Imagine waking up every morning when the sun hasn’t begun to even rise.
It takes two hours by public transportation to get to your job, and then you’re surrounded by the world’s best athletes until after dusk, when you have to return to one of the most dangerous neighborhoods in Rio de Janeiro.
Karen O’Toole lives this life for the three weeks of the 2016 Rio de Janeiro Summer Olympic Games.
“I am not a professional translator/interpreter. I am a person who has just lived all over the world, so I pick [languages] up,” says O’Toole. “I don’t have a degree in translating and have never studied a language. I just pick them up.”
Speaking five languages fluently, O’Toole is an interpreter for Olympian athletes. These languages include English, French, Spanish, Portuguese and Quechua — a Quechuan language found in rural Ecuador and Columbia.
After working as a production coordinator for 20 years, she moved into the book business as an author and copyrighter concerning animal causes and stories. She is now an International Relations and Protocol NOC Delegate Assistant at the 2016 Summer Olympics.
She first became involved with the Olympics because she was interested in learning Portuguese, and, after setting her mind to it, she became fluent.
“I just wanted to pick up Portuguese because I was in the mood to learn it. I had always wanted to learn Portuguese, so I flew to Rio and hung out there for a while,” said O’Toole.
After spending less than a year in Rio, she became fluent. She then realized the Olympics would be in town the following year, and she decided to apply for a position. In order to be chosen as an interpreter for such an event, O’Toole explained, you have to go through extensive tests in the languages you wish to interpret—audio, written, and oral with questions you are unable to repeat/listen to more than once.
After days and days of tests, and then playing the waiting game, O’Toole was chosen as an interpreter.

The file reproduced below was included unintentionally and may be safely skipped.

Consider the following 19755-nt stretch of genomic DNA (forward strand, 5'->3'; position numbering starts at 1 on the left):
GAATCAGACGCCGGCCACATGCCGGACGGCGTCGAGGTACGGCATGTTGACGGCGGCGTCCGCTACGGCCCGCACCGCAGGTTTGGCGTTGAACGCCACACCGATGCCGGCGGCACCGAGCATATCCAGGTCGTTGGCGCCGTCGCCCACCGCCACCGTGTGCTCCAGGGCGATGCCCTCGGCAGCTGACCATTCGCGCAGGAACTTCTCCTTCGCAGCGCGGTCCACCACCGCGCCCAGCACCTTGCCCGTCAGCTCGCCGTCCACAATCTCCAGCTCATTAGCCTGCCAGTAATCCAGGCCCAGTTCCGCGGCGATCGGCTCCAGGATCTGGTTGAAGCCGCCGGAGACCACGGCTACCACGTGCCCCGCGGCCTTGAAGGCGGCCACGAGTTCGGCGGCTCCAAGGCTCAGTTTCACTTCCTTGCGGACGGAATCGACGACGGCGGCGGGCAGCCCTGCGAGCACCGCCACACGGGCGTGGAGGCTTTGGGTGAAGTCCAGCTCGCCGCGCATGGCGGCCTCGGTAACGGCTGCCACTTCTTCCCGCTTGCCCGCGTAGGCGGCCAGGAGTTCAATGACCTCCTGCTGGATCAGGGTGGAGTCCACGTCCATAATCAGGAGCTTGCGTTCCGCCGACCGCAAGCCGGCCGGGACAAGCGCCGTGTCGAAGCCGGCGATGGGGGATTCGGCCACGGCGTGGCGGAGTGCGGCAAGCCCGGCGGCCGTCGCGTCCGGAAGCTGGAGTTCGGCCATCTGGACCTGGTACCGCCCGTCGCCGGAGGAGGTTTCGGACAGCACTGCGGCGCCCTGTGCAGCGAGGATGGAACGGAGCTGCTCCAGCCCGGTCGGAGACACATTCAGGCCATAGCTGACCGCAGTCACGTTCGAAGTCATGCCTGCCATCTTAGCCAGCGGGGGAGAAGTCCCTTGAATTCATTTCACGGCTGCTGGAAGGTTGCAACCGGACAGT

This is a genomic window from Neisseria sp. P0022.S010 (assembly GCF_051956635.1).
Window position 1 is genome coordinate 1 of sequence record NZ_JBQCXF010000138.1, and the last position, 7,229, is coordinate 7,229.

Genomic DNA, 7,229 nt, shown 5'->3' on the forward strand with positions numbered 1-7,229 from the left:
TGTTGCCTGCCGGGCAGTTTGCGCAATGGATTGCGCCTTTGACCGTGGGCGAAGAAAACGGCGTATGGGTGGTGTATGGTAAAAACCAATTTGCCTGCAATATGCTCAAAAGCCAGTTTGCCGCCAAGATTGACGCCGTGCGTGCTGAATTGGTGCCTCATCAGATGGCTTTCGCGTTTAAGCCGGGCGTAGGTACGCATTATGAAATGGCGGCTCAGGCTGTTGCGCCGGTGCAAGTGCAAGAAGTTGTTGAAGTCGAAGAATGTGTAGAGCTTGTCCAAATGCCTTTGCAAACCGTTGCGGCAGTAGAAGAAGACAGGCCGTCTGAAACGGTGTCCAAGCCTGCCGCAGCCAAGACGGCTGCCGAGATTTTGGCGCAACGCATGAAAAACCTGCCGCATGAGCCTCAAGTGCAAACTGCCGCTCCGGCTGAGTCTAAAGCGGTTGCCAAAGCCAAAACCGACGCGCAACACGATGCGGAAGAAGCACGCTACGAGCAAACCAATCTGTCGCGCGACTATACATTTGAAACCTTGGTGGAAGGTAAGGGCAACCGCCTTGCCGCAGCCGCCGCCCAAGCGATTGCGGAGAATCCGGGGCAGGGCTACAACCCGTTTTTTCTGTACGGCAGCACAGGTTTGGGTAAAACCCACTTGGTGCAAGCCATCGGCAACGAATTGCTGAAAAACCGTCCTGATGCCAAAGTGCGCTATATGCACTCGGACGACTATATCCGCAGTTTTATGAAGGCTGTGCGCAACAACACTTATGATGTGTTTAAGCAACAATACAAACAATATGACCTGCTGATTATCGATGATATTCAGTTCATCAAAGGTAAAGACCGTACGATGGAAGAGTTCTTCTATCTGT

O’Toole isn’t only being surrounded by the world’s best athletes, but she is also surrounding herself in one of the most dangerous neighborhoods in Rio.
She is living in a favela during her almost month-long stay.
“I have always believed that if you are living a bit dangerously, you are actually living,” said O’Toole. “And the only word I can describe about favelas is fascinating.”
O’Toole explained the favela she has been staying in has been on a bit of rocky soil recently —the killing of a police officer by the favela community has caused an upset among the military police. On Tuesday, the police killed five favela community members, including two teenagers, in retribution of the officer’s death by the favela community.
“I had someone knock on my door, and say, ‘Stay in, stay down, and stay away from the windows,’” said O’Toole when asked about the current circumstances of the favela. “I know it probably sounds crazy: Why would you live here? Because it’s dangerous! That’s exactly it. Every moment you’re living here, you’re alive. You’re fully focused and living.”
O’Toole says she feels safer living in a favela than she does walking along Copacabana Beach. She explained the community atmosphere is incredible, and no one within the favela would steal from the favela.
“Living in a favela is a community thing. You know the local person who sells you bread. You know their kids, and it’s really sweet,” O’Toole said. “The ethics about the favela is that you will never be robbed.”
Even with the intensity and fascination of where she is staying for the games, O’Toole enjoys interpreting for athletes. She said sometimes it does get stressful, though. When speaking to one athlete in French, trying to speak to another person in Spanish, and ending the translation in Portuguese, one’s mind truly has to be focused and fluent.
When asked about her interest and love for the Olympics itself, O’Toole compared the event to be similar to that of “a giant college campus.”
“You have the food and dorms — every dorm is a nationality,” she explained. “You have everyone biking, skating, speed-walking or running by … it seems everyone is doing some sort of athletic thing.”
Madeline Grosh is a Ball State University student and writer for Ball State at the Games, a group of 50 journalism students traveling from Muncie, Indiana, to Rio for the Olympic Games. Follow them at bsuatthegames.com, @bsuatthegames on Twitter and Instagram, and facebook.com/bsuatthegames on Facebook.